Economic Note (New Zealand) NZ Quarterly Employment Survey - June
Average ordinary time hourly earnings in the private sector (the Reserve Bank's wage forecast variable) increased by
0.7% during the June quarter, following a 0.3% increase in the March quarter.
The annual rate of private sector wage inflation was 2.3% in June, down from the increase of 2.7% in the March 1999
year. This was the lowest annual increase since the June quarter 1995.
The rise in private sector ordinary average hourly earnings of 0.7% for the June quarter was below average market
expectations for a 0.9% qoq increase. With the RBNZ's latest projection for annual wage inflation of around 2.6% in the
March 2000 quarter, these data are likely to have been marginally below the Bank's projection as well, suggesting
slightly less inflationary pressures from labour market activity than anticipated in the August MPS.
Within the total, the health & community services and property & business services made the largest contributions to the increase for the quarter. However, the contribution from the
health and community services & education industries reflected a rise in the number of hours paid for in this group, rather than an increase in wage
rates - this group has a higher than average wage rate. The increase in property & business services wages was driven by a reasonably sharp rise in the computer services industry and probably reflects
the impact of Y2K related demand.
While these data in isolation are unlikely to result in a downward revision to the Bank's forecast wage profile, the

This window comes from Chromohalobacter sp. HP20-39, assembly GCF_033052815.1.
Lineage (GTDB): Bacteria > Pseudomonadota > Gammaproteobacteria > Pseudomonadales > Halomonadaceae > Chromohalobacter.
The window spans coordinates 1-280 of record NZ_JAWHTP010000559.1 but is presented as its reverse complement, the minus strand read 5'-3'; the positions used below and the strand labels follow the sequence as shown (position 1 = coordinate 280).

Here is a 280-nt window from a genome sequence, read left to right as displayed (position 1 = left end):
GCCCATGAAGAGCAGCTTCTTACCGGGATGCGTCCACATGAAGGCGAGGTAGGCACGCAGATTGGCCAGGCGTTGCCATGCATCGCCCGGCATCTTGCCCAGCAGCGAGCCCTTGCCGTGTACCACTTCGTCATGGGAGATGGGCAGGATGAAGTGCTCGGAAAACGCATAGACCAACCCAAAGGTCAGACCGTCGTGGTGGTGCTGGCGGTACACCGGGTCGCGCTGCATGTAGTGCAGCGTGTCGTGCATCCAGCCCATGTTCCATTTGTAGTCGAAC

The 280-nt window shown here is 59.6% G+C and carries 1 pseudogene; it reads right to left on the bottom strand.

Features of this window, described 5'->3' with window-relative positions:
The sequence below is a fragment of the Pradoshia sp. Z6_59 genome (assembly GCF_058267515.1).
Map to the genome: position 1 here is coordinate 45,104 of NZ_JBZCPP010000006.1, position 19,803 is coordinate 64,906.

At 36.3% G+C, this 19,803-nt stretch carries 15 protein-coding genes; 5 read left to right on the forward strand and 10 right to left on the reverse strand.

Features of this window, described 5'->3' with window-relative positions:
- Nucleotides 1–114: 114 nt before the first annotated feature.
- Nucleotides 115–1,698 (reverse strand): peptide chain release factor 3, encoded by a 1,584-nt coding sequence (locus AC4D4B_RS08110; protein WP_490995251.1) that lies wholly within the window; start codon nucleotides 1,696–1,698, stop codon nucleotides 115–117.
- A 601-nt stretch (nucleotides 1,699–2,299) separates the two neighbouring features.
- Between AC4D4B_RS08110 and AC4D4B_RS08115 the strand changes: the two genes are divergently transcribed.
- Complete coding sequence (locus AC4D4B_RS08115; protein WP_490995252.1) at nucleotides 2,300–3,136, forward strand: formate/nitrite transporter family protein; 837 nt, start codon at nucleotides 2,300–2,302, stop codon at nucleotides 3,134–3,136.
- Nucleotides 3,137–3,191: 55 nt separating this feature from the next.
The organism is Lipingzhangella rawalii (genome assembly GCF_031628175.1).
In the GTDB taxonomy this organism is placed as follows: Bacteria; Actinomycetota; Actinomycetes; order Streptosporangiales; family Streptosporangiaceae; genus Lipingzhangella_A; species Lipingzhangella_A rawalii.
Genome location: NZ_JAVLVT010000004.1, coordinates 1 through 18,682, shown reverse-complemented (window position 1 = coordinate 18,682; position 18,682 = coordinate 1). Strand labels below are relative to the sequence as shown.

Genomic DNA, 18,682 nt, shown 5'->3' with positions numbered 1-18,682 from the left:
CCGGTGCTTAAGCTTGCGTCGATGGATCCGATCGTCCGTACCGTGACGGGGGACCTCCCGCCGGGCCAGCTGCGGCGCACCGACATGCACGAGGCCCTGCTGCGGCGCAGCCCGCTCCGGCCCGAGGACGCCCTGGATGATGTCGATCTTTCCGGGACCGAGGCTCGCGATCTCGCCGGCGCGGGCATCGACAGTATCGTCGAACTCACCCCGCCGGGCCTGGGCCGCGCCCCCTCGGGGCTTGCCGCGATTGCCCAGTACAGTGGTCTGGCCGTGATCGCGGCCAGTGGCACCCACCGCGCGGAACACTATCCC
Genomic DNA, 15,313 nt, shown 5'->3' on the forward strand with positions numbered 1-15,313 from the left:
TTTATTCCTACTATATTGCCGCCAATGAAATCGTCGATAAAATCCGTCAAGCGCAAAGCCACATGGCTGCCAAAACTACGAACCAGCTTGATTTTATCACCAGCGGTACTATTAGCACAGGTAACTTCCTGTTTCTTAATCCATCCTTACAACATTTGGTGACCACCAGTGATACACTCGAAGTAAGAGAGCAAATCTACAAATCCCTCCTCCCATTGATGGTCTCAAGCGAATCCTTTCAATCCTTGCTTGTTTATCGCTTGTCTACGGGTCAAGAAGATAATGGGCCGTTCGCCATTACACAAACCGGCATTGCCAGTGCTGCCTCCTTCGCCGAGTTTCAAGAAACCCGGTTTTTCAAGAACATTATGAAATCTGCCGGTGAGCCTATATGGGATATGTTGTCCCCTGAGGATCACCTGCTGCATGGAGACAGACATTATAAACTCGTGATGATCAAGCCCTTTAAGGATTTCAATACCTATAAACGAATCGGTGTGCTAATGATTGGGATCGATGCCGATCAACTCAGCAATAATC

softer bias reinforces Deutsche Bank's belief that the Reserve Bank is unlikely to raise the official cash rate at their
September 29th review. Nevertheless, looking further ahead, somewhat offsetting the reasonably modest wages outturns,
the Household Labour Force Survey (HLFS) has indicated a reasonably early rebound in employment growth and a relatively
low peak in the unemployment rate. Moreover, the continuing trend increase in the ANZ job ads series also suggests an
on-going improvement in employment prospects.
Further confirmation that labour market conditions may be somewhat tighter than suggested by the QES data has been
evident in recent Labour Department wage settlement figures. In particular, average movements in June quarter wage
contracts showed an increase of 2.4%. This compares with wage settlements of around the 1.9% level in early 1999 and a
trough of 1.6% in the fourth quarter of 1998. Moreover, the distribution of settlements has also moved higher, with a
greater proportion of settlements appearing in the 2-4% and 4% plus range. These data, together with survey evidence
indicating a growing difficulty in finding skilled labour, suggests some upside risk to the RBNZ's wage profile over the
policy relevant one-to-two year time horizon.
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